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Moody’s Pegs Indian Economy Growth at 6.6% for FY25

1 month ago
Economy Growth


Moody’s Ratings has projected the growth of the Indian economy at 6.6% for the current fiscal year, ending March 2025. The firm emphasized that strong credit demand and robust economic growth will bolster the profitability of the non-bank finance companies (NBFCs) sector.

“We expect India’s economy to expand 6.6 per cent in the year ended March 2025 (FY25) and 6.2 per cent the following year, and this will lead to robust loan growth at NBFCs, mitigating the impact of rising funding costs on their profitability,” Moody’s Ratings stated.

The Indian economy is estimated to have grown 8% in the 2023-24 fiscal year.


Rising Funding Costs and Economic Conditions

Moody’s highlighted that the rising funding costs for NBFCs will be offset by strong credit demand due to India’s robust economic growth. “Funding costs for non-bank finance companies (NBFCs) in India are rising, but strong credit demand fuelled by the country’s robust economic growth will support the sector’s profitability.

Also, robust economic conditions will help them preserve their asset quality even as rises in interest rates increase the debt burdens of their customers,” Moody’s said.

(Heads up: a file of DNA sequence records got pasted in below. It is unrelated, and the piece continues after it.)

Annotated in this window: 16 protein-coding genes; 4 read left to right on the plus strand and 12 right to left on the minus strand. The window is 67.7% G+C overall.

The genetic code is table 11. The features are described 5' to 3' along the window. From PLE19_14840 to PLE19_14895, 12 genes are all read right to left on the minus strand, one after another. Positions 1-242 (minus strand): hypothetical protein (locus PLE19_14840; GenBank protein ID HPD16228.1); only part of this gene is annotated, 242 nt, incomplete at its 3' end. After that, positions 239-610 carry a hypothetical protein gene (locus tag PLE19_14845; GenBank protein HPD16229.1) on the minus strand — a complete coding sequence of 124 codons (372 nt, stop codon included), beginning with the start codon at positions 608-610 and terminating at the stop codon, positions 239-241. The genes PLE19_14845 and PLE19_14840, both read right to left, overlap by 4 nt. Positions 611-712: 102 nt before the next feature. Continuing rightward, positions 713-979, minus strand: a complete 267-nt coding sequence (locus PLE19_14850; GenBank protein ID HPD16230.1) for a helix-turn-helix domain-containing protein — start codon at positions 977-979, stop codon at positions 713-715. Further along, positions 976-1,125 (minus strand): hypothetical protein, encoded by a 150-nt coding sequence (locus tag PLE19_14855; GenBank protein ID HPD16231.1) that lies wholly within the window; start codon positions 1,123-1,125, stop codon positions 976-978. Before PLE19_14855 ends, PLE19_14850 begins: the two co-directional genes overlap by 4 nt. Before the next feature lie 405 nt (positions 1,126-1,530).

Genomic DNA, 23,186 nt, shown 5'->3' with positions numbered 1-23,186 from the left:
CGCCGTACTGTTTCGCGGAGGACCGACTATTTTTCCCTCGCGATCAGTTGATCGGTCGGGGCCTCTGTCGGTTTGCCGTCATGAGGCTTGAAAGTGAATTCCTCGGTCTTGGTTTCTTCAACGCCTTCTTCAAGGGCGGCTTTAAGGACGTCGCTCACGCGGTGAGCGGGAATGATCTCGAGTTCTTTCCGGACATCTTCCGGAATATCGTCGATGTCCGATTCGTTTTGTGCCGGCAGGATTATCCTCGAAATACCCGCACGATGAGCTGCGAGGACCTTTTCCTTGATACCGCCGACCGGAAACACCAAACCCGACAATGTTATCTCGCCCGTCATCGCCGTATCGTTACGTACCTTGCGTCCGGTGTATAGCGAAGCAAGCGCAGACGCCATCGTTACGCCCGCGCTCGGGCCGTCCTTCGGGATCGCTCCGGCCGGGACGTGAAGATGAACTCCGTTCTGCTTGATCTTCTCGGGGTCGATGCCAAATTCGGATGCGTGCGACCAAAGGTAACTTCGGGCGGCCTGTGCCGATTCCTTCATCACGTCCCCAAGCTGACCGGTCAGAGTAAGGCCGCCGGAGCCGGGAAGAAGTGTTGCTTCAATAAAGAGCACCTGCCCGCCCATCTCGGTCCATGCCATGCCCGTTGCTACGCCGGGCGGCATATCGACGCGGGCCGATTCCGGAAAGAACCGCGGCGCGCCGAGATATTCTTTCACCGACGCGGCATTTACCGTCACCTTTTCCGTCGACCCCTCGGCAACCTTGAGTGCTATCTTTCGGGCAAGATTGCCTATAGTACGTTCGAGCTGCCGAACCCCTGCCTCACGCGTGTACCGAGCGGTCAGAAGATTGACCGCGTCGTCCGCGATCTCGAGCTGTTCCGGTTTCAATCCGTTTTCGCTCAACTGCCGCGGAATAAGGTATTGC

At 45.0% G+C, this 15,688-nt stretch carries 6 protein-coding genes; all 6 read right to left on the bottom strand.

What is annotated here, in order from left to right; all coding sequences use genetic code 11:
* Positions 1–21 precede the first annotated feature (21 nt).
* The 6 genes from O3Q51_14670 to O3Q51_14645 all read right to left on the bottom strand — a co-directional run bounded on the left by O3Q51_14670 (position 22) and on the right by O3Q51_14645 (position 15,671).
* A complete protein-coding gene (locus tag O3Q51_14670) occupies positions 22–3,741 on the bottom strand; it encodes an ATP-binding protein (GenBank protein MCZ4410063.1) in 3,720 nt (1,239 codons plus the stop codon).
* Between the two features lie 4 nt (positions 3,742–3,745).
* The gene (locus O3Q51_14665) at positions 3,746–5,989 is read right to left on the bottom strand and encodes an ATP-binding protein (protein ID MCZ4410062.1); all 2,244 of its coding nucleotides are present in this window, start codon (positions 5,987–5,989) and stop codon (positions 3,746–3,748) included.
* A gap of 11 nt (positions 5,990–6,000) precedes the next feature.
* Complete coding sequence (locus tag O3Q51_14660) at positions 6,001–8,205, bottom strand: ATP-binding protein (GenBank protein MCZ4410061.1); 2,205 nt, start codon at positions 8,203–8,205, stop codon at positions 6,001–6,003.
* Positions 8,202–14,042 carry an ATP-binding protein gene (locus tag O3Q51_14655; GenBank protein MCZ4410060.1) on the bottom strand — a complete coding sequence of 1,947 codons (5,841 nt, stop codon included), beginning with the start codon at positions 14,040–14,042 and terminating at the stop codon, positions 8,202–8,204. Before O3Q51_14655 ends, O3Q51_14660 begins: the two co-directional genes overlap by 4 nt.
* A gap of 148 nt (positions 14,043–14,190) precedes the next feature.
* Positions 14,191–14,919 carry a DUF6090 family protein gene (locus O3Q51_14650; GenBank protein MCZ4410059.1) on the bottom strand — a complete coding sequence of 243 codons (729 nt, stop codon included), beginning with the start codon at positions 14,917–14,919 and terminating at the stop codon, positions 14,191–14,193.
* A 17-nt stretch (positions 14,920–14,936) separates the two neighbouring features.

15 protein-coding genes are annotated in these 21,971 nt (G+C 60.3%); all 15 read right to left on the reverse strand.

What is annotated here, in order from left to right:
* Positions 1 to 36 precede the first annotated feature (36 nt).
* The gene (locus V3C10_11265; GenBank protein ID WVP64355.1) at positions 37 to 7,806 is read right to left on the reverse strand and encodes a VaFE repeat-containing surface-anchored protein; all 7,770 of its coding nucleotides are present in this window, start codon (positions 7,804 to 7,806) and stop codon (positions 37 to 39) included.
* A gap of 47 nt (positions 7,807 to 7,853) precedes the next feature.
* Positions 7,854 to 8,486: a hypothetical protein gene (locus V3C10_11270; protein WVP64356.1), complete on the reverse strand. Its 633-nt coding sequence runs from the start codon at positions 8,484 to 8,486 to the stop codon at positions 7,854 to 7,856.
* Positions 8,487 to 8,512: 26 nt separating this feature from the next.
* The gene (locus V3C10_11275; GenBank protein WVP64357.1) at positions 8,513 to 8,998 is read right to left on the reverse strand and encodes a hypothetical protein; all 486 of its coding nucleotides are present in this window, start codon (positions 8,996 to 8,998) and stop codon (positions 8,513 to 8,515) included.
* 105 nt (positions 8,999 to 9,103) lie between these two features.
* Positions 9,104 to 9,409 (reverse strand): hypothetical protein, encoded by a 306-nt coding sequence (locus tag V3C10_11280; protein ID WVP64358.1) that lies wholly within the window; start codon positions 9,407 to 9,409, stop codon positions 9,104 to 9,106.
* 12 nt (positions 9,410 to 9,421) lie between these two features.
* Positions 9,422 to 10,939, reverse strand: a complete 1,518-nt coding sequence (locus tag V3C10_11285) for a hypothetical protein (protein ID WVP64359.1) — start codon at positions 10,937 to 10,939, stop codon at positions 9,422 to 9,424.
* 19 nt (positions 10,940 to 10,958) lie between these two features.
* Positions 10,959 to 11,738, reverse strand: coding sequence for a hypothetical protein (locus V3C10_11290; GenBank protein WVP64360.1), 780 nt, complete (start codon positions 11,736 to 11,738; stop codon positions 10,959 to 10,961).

India’s Growth Prediction

Moody’s FY25 GDP growth predictions are slightly lower than the Reserve Bank of India’s (RBI) and other agencies’ estimates but align with Deloitte’s forecast.

The RBI had projected a growth of 7% for the current fiscal year. Similarly, the Asian Development Bank (ADB) and Fitch Ratings estimated growth at 7%, while S&P Global Ratings and Morgan Stanley expected a 6.8% growth rate.

Deloitte India forecasted a 6.6% GDP growth, driven by consumption expenditure, an export rebound, and capital flows, while also flagging concerns around inflation and geopolitical uncertainties.


Moody’s Focus on NBFC

Moody’s Ratings has projected a 15% growth in loans at NBFCs over the next 12 to 18 months. This growth is expected to be driven by various types of lending, including infrastructure financing by large government-owned NBFCs and loans to small and medium-sized enterprises.

NBFCs are expected to continue playing a significant role in meeting the credit requirements of individuals and businesses across India’s extensive economy. “Growth in unsecured retail loans will slow after the RBI raised the risk weight of such credit assets for both banks and NBFCs by 25 percentage points in December 2023,” Moody’s Ratings noted.


The top 20 NBFCs, known for their strong market positions and history of providing specific types of loans such as housing or commercial vehicle financing, are mostly owned by the government or large corporate groups. This ownership is anticipated to provide stability to their funding during stressful times, according to the agency.